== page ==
Be it stars in a binary system ablaze with each other for their remaining time, or twin supernovae withering away in each other’s arms in true Romeo-and-Juliet fashion, there’s always an aspect of scintillating romance in the way cosmic bodies weave their stories. Our latest romantic tragedy comes from scientists speculating that Saturn’s most defining feature may actually have arisen from the heartbreaking tragedy that befell one of its lunar satellites.
As many keen-eyed people may have noticed, most depictions of Saturn tilt the giant slightly, even in the vastness of space where little distinction is made between up, down, left, and right. And that’s actually intentional! Saturn rotates at an angle of 26.7° on its plane of rotation around the Sun, forever making it look like it’s respectfully tipping its hat to our star.
This kerning is a mystery that scientists have been trying to unravel for decades. Some speculate that this may be due to its interaction with Neptune, which is also tilting nearly the same angle. But physics is notorious for throwing tantrums when complete order and equilibrium are not present, confusing scientists as they try to determine the reason for that “almost”.
And now MIT astronomers may have a tearful answer! They believe that Saturn and Neptune were once more than just friends of the solar system; They may indeed have rotated in full tilt resonance as they danced around our sun. The unique system of cosmic satellites around these planets likely helped balance the gravitational forces for this romance to take hold.
But perhaps all was not as good as it seemed, and one of Saturn’s largest moons — what astronomers now call “Chrysalis” (after the shell a butterfly sheds after transition) — fell under the heavy burden of preserving that of its parents , in frenzy marriage, and crashed into the planet.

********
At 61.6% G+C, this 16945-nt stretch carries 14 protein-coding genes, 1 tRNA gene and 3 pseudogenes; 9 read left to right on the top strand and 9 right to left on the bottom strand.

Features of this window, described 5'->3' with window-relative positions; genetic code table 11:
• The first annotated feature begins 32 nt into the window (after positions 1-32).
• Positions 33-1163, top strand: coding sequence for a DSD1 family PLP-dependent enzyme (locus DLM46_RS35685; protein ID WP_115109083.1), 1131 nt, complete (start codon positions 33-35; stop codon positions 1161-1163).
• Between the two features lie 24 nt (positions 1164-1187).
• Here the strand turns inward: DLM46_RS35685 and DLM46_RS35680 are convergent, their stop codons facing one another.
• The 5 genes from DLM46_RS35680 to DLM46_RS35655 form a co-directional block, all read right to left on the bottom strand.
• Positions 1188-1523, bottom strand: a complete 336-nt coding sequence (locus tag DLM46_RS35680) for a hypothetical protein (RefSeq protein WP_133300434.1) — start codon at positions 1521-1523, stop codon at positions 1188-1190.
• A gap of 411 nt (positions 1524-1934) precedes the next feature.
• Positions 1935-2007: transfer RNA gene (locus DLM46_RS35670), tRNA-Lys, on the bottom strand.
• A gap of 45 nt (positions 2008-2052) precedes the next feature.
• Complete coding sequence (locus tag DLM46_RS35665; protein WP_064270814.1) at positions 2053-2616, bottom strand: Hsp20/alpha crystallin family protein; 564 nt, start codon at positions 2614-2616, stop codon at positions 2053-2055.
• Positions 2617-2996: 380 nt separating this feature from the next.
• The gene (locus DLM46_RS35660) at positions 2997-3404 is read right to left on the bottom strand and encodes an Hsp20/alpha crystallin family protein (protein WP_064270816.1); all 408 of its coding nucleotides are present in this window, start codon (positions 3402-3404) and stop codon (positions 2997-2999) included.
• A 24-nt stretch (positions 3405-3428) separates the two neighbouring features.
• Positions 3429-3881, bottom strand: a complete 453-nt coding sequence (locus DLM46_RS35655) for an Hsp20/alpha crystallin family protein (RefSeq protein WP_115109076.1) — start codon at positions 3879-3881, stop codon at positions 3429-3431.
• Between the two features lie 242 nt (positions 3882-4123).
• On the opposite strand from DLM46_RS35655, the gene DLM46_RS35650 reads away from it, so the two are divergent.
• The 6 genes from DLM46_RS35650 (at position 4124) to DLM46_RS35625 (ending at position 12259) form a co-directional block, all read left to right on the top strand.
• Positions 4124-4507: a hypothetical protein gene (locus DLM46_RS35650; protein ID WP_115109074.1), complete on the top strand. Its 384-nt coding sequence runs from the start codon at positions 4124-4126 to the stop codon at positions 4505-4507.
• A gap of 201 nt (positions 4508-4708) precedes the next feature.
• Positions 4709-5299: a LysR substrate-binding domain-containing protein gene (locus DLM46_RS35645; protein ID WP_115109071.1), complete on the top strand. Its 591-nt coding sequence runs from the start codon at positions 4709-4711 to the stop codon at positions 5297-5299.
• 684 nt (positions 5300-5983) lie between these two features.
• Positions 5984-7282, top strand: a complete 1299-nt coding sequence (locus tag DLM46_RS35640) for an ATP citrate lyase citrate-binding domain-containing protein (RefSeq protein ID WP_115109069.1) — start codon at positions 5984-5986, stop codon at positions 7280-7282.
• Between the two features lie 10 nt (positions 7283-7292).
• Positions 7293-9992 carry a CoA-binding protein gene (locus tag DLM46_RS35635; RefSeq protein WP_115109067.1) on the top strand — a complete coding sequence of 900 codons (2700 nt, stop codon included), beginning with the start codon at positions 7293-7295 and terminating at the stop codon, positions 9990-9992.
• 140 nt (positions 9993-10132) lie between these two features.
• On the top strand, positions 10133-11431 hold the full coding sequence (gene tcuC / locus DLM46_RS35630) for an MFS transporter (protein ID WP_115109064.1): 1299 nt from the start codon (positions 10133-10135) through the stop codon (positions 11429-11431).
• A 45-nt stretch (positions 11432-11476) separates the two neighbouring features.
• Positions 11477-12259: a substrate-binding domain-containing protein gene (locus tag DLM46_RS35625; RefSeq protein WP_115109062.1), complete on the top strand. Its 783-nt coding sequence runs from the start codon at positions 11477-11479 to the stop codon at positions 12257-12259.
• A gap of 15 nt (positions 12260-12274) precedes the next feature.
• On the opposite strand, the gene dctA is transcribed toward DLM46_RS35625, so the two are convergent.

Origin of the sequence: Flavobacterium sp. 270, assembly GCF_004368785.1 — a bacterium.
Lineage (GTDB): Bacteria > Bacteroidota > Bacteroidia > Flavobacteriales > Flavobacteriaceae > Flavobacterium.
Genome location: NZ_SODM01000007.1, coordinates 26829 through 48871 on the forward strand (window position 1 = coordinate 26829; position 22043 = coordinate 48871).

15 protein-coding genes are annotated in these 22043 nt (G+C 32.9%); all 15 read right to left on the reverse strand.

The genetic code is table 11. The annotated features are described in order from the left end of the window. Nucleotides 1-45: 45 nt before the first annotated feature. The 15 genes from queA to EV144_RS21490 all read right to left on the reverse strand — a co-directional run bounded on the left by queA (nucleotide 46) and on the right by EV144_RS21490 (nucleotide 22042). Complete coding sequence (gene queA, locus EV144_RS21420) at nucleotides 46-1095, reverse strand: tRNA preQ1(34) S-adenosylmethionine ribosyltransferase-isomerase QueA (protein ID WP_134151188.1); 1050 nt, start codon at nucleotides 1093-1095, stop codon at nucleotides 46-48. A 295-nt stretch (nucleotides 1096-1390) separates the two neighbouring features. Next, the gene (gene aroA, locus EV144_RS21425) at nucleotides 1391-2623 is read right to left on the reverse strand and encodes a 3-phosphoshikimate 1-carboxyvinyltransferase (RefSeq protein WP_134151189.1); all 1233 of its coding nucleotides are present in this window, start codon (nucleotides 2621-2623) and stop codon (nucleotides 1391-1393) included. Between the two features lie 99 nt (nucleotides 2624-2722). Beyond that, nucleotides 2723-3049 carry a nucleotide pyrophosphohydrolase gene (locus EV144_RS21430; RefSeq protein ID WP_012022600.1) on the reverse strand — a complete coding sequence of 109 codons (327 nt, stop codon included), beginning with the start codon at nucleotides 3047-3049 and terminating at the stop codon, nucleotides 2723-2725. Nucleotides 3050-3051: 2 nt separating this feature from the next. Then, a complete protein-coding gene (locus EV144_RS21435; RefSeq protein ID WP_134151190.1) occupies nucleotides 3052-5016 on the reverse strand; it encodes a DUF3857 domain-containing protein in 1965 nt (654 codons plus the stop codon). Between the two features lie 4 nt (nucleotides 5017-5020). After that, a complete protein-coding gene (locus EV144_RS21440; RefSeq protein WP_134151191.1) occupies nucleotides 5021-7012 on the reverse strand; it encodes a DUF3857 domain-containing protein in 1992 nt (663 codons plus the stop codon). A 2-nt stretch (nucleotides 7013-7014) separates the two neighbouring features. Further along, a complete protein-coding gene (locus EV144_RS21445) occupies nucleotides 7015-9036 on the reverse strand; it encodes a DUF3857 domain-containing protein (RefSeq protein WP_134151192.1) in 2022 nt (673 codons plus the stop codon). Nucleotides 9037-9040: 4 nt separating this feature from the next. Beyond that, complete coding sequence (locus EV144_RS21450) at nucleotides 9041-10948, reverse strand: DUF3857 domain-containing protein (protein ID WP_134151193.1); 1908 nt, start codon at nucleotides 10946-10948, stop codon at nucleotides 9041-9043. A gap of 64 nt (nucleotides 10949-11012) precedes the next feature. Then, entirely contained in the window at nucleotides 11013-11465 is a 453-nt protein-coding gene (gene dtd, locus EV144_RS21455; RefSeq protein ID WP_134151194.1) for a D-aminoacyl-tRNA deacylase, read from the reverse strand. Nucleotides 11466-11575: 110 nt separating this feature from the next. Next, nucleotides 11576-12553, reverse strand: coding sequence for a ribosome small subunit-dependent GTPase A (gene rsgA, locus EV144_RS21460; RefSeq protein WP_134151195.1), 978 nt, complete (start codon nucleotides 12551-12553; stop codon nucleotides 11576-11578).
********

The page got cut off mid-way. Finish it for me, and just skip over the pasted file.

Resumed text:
Chrysalis would be roughly the same size as Iapetus, Saturn’s third largest moon. Roughly 100 to 200 million years ago, the frenzied satellite must have had a series of excruciatingly close encounters with cousin moons Iapetus and Titan before venturing so close to the mother planet that its gravity ripped it to pieces. While most of it was absorbed by the icy jumbo, some of it likely flew out, and Saturn adorned it like a cloak in stoic memory, giving it its iconic appearance.
Perhaps this loss was too much for the gas giant and drove Neptune away forever as a result of the collision. Scientists suspect that this may have led to the different inclinations between the planets. This also explains why Saturn’s rings are much younger than the planet itself, another mystery that has baffled many researchers.
“It’s a pretty good story, but like any other finding, it needs to be investigated by others,” says Jack Wisdom, a professor of planetary sciences at MIT. “But it seems this lost satellite was just a puppet waiting to experience its instability.”
We don’t know exactly what turmoil drove Chrysalis to the brink of hysteria. But we do know that if this theory is true, Saturn loved his lost 84th child so much that he decided to put a ring on himself.
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